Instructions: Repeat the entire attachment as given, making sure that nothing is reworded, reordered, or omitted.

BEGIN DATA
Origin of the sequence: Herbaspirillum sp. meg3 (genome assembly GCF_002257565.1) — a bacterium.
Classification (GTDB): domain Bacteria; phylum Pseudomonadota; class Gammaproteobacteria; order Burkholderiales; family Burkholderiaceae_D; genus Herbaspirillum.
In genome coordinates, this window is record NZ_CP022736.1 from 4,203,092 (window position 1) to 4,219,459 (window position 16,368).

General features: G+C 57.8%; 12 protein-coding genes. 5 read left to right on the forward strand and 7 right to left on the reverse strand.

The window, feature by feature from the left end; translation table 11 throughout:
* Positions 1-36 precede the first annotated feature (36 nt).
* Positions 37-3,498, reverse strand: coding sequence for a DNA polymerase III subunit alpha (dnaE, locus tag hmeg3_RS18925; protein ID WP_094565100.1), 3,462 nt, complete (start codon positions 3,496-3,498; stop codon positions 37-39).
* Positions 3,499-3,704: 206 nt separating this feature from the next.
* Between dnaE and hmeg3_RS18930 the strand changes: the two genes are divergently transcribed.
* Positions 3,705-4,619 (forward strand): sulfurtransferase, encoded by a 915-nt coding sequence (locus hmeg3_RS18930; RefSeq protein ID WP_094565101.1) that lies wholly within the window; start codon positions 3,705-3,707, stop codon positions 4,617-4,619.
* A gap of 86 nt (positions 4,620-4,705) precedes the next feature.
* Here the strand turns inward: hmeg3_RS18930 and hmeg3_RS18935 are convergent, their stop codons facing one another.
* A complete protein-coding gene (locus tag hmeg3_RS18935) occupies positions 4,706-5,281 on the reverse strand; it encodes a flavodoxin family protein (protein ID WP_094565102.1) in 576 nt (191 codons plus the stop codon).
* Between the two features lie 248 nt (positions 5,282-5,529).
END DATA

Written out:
Origin of the sequence: Herbaspirillum sp. meg3 (genome assembly GCF_002257565.1) — a bacterium.
Classification (GTDB): domain Bacteria; phylum Pseudomonadota; class Gammaproteobacteria; order Burkholderiales; family Burkholderiaceae_D; genus Herbaspirillum.
In genome coordinates, this window is record NZ_CP022736.1 from 4,203,092 (window position 1) to 4,219,459 (window position 16,368).

General features: G+C 57.8%; 12 protein-coding genes. 5 read left to right on the forward strand and 7 right to left on the reverse strand.

The window, feature by feature from the left end; translation table 11 throughout:
* Positions 1-36 precede the first annotated feature (36 nt).
* Positions 37-3,498, reverse strand: coding sequence for a DNA polymerase III subunit alpha (dnaE, locus tag hmeg3_RS18925; protein ID WP_094565100.1), 3,462 nt, complete (start codon positions 3,496-3,498; stop codon positions 37-39).
* Positions 3,499-3,704: 206 nt separating this feature from the next.
* Between dnaE and hmeg3_RS18930 the strand changes: the two genes are divergently transcribed.
* Positions 3,705-4,619 (forward strand): sulfurtransferase, encoded by a 915-nt coding sequence (locus hmeg3_RS18930; RefSeq protein ID WP_094565101.1) that lies wholly within the window; start codon positions 3,705-3,707, stop codon positions 4,617-4,619.
* A gap of 86 nt (positions 4,620-4,705) precedes the next feature.
* Here the strand turns inward: hmeg3_RS18930 and hmeg3_RS18935 are convergent, their stop codons facing one another.
* A complete protein-coding gene (locus tag hmeg3_RS18935) occupies positions 4,706-5,281 on the reverse strand; it encodes a flavodoxin family protein (protein ID WP_094565102.1) in 576 nt (191 codons plus the stop codon).
* Between the two features lie 248 nt (positions 5,282-5,529).